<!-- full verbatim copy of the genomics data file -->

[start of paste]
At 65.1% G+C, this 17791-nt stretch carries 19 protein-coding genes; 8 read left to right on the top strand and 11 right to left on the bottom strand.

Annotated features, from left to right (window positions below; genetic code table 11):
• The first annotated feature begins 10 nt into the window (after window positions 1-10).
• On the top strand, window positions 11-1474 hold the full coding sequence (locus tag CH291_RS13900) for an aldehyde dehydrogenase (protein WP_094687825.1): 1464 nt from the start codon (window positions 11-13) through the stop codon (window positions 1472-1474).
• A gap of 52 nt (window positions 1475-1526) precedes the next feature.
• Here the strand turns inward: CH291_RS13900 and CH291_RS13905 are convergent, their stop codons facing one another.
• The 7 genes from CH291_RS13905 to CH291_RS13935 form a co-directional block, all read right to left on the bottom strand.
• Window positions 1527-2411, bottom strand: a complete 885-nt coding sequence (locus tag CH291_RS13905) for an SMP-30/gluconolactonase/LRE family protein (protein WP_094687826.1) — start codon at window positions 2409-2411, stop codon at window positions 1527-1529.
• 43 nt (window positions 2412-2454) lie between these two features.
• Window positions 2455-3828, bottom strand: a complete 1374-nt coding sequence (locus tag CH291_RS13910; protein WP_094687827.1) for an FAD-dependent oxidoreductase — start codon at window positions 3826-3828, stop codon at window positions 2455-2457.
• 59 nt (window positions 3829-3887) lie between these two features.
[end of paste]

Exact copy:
At 65.1% G+C, this 17791-nt stretch carries 19 protein-coding genes; 8 read left to right on the top strand and 11 right to left on the bottom strand.

Annotated features, from left to right (window positions below; genetic code table 11):
• The first annotated feature begins 10 nt into the window (after window positions 1-10).
• On the top strand, window positions 11-1474 hold the full coding sequence (locus tag CH291_RS13900) for an aldehyde dehydrogenase (protein WP_094687825.1): 1464 nt from the start codon (window positions 11-13) through the stop codon (window positions 1472-1474).
• A gap of 52 nt (window positions 1475-1526) precedes the next feature.
• Here the strand turns inward: CH291_RS13900 and CH291_RS13905 are convergent, their stop codons facing one another.
• The 7 genes from CH291_RS13905 to CH291_RS13935 form a co-directional block, all read right to left on the bottom strand.
• Window positions 1527-2411, bottom strand: a complete 885-nt coding sequence (locus tag CH291_RS13905) for an SMP-30/gluconolactonase/LRE family protein (protein WP_094687826.1) — start codon at window positions 2409-2411, stop codon at window positions 1527-1529.
• 43 nt (window positions 2412-2454) lie between these two features.
• Window positions 2455-3828, bottom strand: a complete 1374-nt coding sequence (locus tag CH291_RS13910; protein WP_094687827.1) for an FAD-dependent oxidoreductase — start codon at window positions 3826-3828, stop codon at window positions 2455-2457.
• 59 nt (window positions 3829-3887) lie between these two features.